Private Internet Access (PIA)
- 1 Private Internet Access (PIA)
- 1.1 Summary
- 1.2 Features:
- 1.3 Customer Service
- 1.4 Pricing
- 1.5 Payment
- 1.6 Privacy
- 1.7 Speed
- 1.8 IP Location
- 1.9 Platform’s Supported
- 1.10 DNS Leak Test
- Secure VPN Account
- Encrypted WiFi
- P2P Support
- PPTP, Open VPN and L2TP/IPSec
- Five Devices Simultaneously
- Block ads, trackers and malware
- Multiple VPN Gateways
- Unlimited Bandwidth
- SOCKS5 Proxy Included
- No Traffic Logs
- Instant Set-Up
- Easy to Use
- 3284+ Servers in 24 Countries and growing
- Devices and Platform’s Supported: Windows, iOS, Mac, Andriod, Linux
- 7 Day Money Back Guarantee
PIA has one way to get customer support. You can click on their contact us button at the top of the page and it will forward you to a form where you enter your information and question. I tried this late on weekend evening. And I received a response in less than 10 minutes. I was able to use that email and go back and forth a few more times to get my follow up questions answered. While it was not as quick as a chat option it was still a very timely and quick response using the contact us forms. So, they did provide a timely response. What I would have liked to see is a live chat option so, I could interact with the customer service immediately.
Another thing that was a real positive for PIA was that they have a large data base of questions and answers that I could going digging through as well to get answers to my questions. I have no complaints with there customer service.
PIA is priced to encourage users to buy the 1 year package price because it is discounted so much from the monthly or 6 month subscription. They have three pricing tiers. Their monthly price is $6.95/month, the six month subscription comes to $5.99/month which is a 14% savings off of the monthly rate, but the really significant savings comes when you purchase the yearly subscription with pricing at $3.33/month. It is a 52% savings from the recurring monthly rate. You have to pay for the six month subscription and annual subscription all at one time in order to get the better pricing. PIA is definitely encouraging its users to purchase the yearly subscription with a price reduction of over 50% from the regular monthly rate.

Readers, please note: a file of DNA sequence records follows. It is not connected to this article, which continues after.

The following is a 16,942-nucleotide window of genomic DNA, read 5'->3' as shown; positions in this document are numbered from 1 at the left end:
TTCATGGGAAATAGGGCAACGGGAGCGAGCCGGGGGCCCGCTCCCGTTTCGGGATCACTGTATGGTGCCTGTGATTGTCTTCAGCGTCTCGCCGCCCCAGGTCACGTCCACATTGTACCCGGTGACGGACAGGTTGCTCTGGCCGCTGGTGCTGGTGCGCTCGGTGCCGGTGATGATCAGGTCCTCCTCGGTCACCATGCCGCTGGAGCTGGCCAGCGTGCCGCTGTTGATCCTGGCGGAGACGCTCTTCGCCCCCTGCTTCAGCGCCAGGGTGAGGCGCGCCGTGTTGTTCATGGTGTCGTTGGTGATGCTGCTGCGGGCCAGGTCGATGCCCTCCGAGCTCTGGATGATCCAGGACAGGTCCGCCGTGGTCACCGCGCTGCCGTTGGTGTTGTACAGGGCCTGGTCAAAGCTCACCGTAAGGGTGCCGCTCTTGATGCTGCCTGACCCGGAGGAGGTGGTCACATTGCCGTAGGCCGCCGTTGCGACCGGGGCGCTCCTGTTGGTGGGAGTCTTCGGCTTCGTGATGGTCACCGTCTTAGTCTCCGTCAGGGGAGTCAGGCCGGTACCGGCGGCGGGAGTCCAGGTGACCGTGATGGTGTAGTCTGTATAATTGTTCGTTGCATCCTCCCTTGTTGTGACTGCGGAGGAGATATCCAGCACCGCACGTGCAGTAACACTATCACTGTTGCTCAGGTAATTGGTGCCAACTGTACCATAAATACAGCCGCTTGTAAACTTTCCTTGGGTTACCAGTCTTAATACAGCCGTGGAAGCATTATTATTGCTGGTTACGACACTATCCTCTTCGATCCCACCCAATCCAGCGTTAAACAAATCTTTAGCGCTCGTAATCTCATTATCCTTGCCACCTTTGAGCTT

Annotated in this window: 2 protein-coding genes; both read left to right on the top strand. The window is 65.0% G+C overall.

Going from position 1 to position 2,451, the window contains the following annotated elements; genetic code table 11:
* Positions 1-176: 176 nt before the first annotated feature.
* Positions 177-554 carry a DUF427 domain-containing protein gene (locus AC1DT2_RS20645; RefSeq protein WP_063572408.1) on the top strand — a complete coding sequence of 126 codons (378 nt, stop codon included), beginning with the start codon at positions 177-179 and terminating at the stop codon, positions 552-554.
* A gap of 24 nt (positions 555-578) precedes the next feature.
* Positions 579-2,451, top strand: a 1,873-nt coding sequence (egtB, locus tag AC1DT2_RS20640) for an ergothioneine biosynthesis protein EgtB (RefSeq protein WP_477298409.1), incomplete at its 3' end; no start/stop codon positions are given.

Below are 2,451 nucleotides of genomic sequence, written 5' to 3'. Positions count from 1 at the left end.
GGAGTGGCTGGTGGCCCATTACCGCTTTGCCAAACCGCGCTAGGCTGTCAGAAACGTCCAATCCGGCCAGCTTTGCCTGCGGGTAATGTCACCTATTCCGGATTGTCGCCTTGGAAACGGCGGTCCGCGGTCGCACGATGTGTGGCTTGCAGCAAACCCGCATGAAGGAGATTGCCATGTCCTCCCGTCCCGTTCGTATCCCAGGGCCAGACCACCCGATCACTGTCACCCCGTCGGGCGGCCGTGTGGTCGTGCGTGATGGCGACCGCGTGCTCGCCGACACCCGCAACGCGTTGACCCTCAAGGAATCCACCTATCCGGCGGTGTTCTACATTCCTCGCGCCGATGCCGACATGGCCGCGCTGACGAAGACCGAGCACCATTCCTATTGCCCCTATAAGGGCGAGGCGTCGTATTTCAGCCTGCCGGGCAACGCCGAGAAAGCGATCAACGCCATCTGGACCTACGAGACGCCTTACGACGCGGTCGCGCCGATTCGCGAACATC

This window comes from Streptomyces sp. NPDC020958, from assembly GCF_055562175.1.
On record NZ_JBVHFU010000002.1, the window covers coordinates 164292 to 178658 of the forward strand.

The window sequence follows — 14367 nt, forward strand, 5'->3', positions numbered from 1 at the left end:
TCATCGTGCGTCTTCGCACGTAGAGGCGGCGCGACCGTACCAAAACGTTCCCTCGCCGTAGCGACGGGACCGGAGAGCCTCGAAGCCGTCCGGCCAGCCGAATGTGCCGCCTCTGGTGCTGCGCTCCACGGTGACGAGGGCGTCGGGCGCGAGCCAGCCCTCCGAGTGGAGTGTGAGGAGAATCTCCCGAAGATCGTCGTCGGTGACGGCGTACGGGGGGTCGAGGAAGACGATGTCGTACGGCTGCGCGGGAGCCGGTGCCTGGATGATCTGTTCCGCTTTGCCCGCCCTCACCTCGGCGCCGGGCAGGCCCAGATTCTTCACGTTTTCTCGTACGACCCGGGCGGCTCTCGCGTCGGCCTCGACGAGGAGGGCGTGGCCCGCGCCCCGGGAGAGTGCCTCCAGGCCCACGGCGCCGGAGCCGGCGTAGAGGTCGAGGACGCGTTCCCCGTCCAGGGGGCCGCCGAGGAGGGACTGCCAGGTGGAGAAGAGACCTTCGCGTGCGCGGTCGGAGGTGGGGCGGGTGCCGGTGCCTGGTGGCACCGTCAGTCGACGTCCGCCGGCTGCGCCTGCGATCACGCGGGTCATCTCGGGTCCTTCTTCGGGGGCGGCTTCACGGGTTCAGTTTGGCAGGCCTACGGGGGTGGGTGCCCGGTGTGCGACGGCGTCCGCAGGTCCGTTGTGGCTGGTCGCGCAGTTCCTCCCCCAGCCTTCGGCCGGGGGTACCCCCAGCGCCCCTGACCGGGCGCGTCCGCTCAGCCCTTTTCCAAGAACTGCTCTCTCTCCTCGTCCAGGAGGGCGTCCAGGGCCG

PIA requires it users to purchase the VPN service, but offers a 7 seven day trial period where you can receive a full refund of your money. In order to request a refund you have to submit it in writing within the first seven days of your purchase. You can request a refund by either filling out a form available on the website or emailing customer service directly.
PIA offers 13 different ways to pay for their VPN service. These mainstream payment options include: Paypal, Visa and Mastercard. Itunes, Google Play and Amazon payment services can be used to pay for access to PIA VPN services. For individuals, who are looking to maintain their anonymity bitcoin can be used to pay for a subscription. PIA offers a really cool option to help protect the privacy of their clients. You can pay for your subscription by major brand gift cards like Starbucks and Costco. The only caveat with the gift cards is that you can not use them for recurring payments. You would have to manually go back in and reenter gift card’s information either monthly, semi-annually or annually.
PIA offers servers based in 24 countries and 5 continents around the world. Although the majority of them are located in Europe. The countries with the most servers is the USA. PIA uses the following three encryption protocols to protect their clients data: OpenVPN, PPTP and L2TP/IPsec.